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Rehabilitation with virtual trees

Every year about 16,000 people in Switzerland suffer a stroke. Many lose arm or leg movement as a result and the length of time taken for even small improvements is highly discouraging. To help these patients, HLS researchers together with their partners have developed a tracker app focused on arm movement rehabilitation. The app’s sophisticated reward system motivates patients and helps them with targeted exercises.

Many people lose their independence after a stroke, often being unable to walk, grasp anything or even bring a fork up to their mouth. The reason for this is a hemiparesis or hemiplegia and is particularly evident in the arms. A team led by Denise Baumann from the HLS Institute for Medical Engineering and Medical Informatics, along with partners from industry and research, have been working to help patients recover hand and arm function.

The success of the Innosuisse- funded ISEAR project (Integrated System for the Encouragement of Arm Rehabilitation) is based on a special fitness wristband and mobile phone app. Medical technology engineer Baumann explains: “In the first phase of rehabilitation, patients realise that their physical abilities do not recover spontaneously; in the subsequent chronic phase, some abilities even decline further from lack of use of the impaired body part. That’s where we come in.”

Tree of Recovery.jpg

Patients need to be encouraged to move their arms, because even uncoordinated movements help create new nerve cell connections to take on lost functions. Experts call this adaptability of the brain ‘neuroplasticity’. The effect is intensified by repeated controlled movements, so after a stroke, patients receive intensive physiotherapy at the clinic and an exercise programme at home. “Two factors are important for successful home training: intensity and motivation,” says Baumann.

Even healthy people know the positive effect of a wrist pedometer. The arm rehabilitation tracker, developed by the firm yband therapy AG, is based on the same principle. Like a pedometer, it has acceleration and position sensors, the data from which enable it to calculate the number of steps using an algorithm developed at the HLS. The partner team at the ETH Zurich developed an algorithm for detecting arm activity and both algorithms are stored in the wristband’s microcontroller, along with the parameters recorded. They are synchronised via Bluetooth and evaluated with the associated ‘ArysMe’ app, which Baumann and her team at the HLS have programmed for iOS and Android. “The greatest challenge was to recognise and quantify the movements correctly: which signals or signal sequences count as real movements, what patterns do they form and how often are they repeated? These data are the basis of the reward system,” reports Baumann.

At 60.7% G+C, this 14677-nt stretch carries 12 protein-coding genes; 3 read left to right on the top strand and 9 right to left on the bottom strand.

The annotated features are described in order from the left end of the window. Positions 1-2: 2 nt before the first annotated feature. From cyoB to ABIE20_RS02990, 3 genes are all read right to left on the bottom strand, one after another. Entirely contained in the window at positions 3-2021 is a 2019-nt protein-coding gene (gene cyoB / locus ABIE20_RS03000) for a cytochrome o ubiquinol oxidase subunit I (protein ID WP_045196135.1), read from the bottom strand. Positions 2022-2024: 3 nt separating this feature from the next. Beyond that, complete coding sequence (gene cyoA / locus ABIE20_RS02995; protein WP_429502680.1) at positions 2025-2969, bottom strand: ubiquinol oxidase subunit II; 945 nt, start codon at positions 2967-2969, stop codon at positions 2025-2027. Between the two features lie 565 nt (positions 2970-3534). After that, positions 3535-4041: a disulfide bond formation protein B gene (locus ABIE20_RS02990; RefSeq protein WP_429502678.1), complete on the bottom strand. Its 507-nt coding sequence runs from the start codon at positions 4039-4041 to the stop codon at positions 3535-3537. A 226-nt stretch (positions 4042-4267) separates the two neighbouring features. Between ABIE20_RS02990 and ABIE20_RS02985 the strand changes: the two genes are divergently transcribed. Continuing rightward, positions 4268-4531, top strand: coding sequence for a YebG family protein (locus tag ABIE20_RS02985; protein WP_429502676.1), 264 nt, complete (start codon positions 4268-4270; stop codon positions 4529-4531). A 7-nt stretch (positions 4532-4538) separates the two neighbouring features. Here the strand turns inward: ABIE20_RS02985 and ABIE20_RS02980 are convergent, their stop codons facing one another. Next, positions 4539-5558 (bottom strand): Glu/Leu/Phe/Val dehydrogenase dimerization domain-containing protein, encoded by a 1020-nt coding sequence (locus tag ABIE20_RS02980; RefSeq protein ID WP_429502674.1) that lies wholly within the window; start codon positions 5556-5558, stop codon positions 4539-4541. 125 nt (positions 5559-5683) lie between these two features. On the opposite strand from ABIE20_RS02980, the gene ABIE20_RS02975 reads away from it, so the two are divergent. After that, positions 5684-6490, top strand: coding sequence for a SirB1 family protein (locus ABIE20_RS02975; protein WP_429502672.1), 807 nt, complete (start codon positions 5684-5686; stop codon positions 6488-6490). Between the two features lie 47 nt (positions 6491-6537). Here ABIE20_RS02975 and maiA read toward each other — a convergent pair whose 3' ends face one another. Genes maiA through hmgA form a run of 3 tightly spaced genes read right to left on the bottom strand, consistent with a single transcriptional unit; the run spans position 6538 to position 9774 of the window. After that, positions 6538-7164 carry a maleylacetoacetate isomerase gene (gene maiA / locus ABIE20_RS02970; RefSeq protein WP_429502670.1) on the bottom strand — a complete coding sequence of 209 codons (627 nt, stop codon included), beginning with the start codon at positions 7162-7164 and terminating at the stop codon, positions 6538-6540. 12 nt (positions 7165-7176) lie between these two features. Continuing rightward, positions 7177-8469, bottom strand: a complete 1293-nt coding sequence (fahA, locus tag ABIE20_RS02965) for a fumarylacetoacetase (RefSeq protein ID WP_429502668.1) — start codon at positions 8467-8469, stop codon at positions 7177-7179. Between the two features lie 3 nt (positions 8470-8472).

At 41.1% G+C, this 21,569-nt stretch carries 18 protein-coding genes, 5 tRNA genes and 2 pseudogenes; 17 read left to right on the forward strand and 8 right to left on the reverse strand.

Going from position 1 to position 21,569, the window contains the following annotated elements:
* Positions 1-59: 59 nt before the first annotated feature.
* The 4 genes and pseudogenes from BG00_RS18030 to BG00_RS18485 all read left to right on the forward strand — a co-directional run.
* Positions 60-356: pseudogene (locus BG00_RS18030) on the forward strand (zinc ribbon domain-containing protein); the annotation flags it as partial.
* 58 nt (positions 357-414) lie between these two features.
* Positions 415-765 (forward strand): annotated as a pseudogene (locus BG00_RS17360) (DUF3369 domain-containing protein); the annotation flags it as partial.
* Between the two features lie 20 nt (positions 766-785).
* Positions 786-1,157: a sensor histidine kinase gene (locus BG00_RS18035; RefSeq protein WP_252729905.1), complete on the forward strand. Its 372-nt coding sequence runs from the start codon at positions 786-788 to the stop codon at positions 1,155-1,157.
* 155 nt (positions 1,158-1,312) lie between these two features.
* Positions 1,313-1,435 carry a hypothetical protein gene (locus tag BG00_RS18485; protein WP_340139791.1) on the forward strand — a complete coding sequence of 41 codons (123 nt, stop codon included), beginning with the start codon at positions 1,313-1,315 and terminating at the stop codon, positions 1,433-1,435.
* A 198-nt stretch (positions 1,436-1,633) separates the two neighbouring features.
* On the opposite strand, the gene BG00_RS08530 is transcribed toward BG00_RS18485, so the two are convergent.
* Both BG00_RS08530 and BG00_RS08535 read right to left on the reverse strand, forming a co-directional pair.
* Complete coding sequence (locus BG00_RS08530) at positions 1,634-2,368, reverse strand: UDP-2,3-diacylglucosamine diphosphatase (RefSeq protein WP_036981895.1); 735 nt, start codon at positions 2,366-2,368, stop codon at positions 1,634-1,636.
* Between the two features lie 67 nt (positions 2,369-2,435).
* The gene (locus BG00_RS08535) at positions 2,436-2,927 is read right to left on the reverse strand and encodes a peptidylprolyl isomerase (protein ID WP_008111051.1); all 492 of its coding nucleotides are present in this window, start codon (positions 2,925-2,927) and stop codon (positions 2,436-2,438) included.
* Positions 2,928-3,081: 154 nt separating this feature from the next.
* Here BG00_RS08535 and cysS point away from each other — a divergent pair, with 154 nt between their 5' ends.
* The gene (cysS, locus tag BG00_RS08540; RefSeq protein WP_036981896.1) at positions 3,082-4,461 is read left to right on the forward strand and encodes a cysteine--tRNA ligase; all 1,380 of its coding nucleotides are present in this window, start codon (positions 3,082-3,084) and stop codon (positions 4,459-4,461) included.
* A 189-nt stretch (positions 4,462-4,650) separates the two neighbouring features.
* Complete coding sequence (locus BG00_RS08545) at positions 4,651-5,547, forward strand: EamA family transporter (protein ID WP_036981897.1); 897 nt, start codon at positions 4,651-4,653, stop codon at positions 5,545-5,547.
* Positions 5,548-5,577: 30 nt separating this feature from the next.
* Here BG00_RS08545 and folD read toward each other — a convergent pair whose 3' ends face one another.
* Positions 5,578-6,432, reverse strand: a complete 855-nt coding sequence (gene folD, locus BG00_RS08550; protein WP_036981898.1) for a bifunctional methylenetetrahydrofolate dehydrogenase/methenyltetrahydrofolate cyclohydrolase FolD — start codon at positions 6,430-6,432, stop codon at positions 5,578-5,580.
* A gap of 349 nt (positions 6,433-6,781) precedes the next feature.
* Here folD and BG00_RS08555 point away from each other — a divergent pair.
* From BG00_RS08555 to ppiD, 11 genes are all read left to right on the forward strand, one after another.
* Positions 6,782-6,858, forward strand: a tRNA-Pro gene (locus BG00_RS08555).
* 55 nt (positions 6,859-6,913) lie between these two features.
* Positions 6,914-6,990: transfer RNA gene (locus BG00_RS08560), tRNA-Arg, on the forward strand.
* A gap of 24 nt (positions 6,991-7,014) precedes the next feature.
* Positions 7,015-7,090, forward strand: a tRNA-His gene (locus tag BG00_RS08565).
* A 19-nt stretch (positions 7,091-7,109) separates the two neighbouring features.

The ‘Tree of Recovery’ virtual reward system is based on an idea by two undergraduates at Zurich University of the Arts (ZHdK). The Tree of Recovery is visible as a small tree in the app and only grows if someone has been active. As soon as predefined daily goals have been achieved or exercises have been performed correctly, the system gives virtual badges as a reward. These can be converted into virtual water for your Tree of Recovery so you can see your progress.

At the beginning the app shows only a few green hills and a little stream. The Recovery Tree starts as a seedling which gets bigger and bigger and, if it is watered regularly, eventually fills the whole screen. With more progress, leaves and blossom grow and animals appear; however, if the patient neglects their training, the tree stays the same size but dries out. This visual feedback is designed to motivate patients to continue working to improve their motor skills and achieve their individual daily goal, calculated by the tracker based on average arm activity. There are also other tasks that have to be done in order to water the tree. “Three minutes a day of intensive arm activity is such a task,” says Baumann. The tracker recognises the movements and classes them as intensive or less intensive. Stored exercises can be practised; for example, the physiotherapist reaches for an object or brings it accurately up to the mouth and the patient imitates this as well as they can. The exercise is stored as a motion template in the tracker; the app monitors the real movement patterns and compares them with the recorded template; if an exercise is performed correctly, the virtual reward helps the recovery tree to grow. In addition, physiotherapy specialists can use the professional ‘Arys pro’ app to compare arm movement data and better assess individual progress. To further motivate patients, a vibrating reminder function is built into the wristband which prompts them to train.

These and other functions are currently being investigated in a clinical study with patients at the University Hospital Zurich. The researchers are interested in whether patients cope well with the app and tracker, whether arm function is regained and if the app lacks any functions. They hope their work will help as many patients as possible find their way back to independence.


  • Analysis and processing of inertial measurement signals
  • Measurement signal-based activity and movement characterisation
  • Dynamic time warping
  • Development of applications for mobile devices


  • Inertial measurement units
  • Tools for hardware related software development
  • Software tools for signal and data processing
  • Software development environment and versioning system incl. automated tests


  • Innosuisse


  • yband therapy AG
  • ETH Zurich
  • Zurich University of the Arts ZHdK
  • University Hospital Zurich

FHNW School of Life Sciences

FHNW University of Applied Sciences and Arts Northwestern Switzerland School of Life Sciences Hofackerstrasse 30 CH - 4132 Muttenz
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